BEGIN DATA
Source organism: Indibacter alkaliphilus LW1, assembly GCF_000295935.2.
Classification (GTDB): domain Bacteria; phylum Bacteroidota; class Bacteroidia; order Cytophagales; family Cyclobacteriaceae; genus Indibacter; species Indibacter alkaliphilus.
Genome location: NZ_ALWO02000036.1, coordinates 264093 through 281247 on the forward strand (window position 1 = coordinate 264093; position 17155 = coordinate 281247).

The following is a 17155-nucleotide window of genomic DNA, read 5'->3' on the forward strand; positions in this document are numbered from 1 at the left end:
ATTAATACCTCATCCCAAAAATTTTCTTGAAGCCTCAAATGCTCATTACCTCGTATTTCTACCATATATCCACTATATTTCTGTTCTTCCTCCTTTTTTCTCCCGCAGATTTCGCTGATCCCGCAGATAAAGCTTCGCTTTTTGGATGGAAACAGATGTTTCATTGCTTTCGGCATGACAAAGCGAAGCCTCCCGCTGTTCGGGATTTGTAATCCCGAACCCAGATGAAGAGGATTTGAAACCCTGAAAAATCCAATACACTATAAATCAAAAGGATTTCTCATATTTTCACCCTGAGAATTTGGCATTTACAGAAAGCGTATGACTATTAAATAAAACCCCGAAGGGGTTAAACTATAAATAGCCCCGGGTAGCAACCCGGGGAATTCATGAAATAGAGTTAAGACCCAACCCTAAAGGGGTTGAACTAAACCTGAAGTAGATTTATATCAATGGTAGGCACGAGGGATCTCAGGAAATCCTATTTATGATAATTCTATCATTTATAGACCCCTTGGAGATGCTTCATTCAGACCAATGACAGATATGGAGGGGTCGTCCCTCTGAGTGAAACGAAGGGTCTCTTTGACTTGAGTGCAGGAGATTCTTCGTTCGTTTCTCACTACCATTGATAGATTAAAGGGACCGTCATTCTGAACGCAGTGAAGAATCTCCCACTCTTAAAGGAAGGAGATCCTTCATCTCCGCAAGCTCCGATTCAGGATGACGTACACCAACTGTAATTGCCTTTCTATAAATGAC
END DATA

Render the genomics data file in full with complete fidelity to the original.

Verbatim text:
Source organism: Indibacter alkaliphilus LW1, assembly GCF_000295935.2.
Classification (GTDB): domain Bacteria; phylum Bacteroidota; class Bacteroidia; order Cytophagales; family Cyclobacteriaceae; genus Indibacter; species Indibacter alkaliphilus.
Genome location: NZ_ALWO02000036.1, coordinates 264093 through 281247 on the forward strand (window position 1 = coordinate 264093; position 17155 = coordinate 281247).

The following is a 17155-nucleotide window of genomic DNA, read 5'->3' on the forward strand; positions in this document are numbered from 1 at the left end:
ATTAATACCTCATCCCAAAAATTTTCTTGAAGCCTCAAATGCTCATTACCTCGTATTTCTACCATATATCCACTATATTTCTGTTCTTCCTCCTTTTTTCTCCCGCAGATTTCGCTGATCCCGCAGATAAAGCTTCGCTTTTTGGATGGAAACAGATGTTTCATTGCTTTCGGCATGACAAAGCGAAGCCTCCCGCTGTTCGGGATTTGTAATCCCGAACCCAGATGAAGAGGATTTGAAACCCTGAAAAATCCAATACACTATAAATCAAAAGGATTTCTCATATTTTCACCCTGAGAATTTGGCATTTACAGAAAGCGTATGACTATTAAATAAAACCCCGAAGGGGTTAAACTATAAATAGCCCCGGGTAGCAACCCGGGGAATTCATGAAATAGAGTTAAGACCCAACCCTAAAGGGGTTGAACTAAACCTGAAGTAGATTTATATCAATGGTAGGCACGAGGGATCTCAGGAAATCCTATTTATGATAATTCTATCATTTATAGACCCCTTGGAGATGCTTCATTCAGACCAATGACAGATATGGAGGGGTCGTCCCTCTGAGTGAAACGAAGGGTCTCTTTGACTTGAGTGCAGGAGATTCTTCGTTCGTTTCTCACTACCATTGATAGATTAAAGGGACCGTCATTCTGAACGCAGTGAAGAATCTCCCACTCTTAAAGGAAGGAGATCCTTCATCTCCGCAAGCTCCGATTCAGGATGACGTACACCAACTGTAATTGCCTTTCTATAAATGAC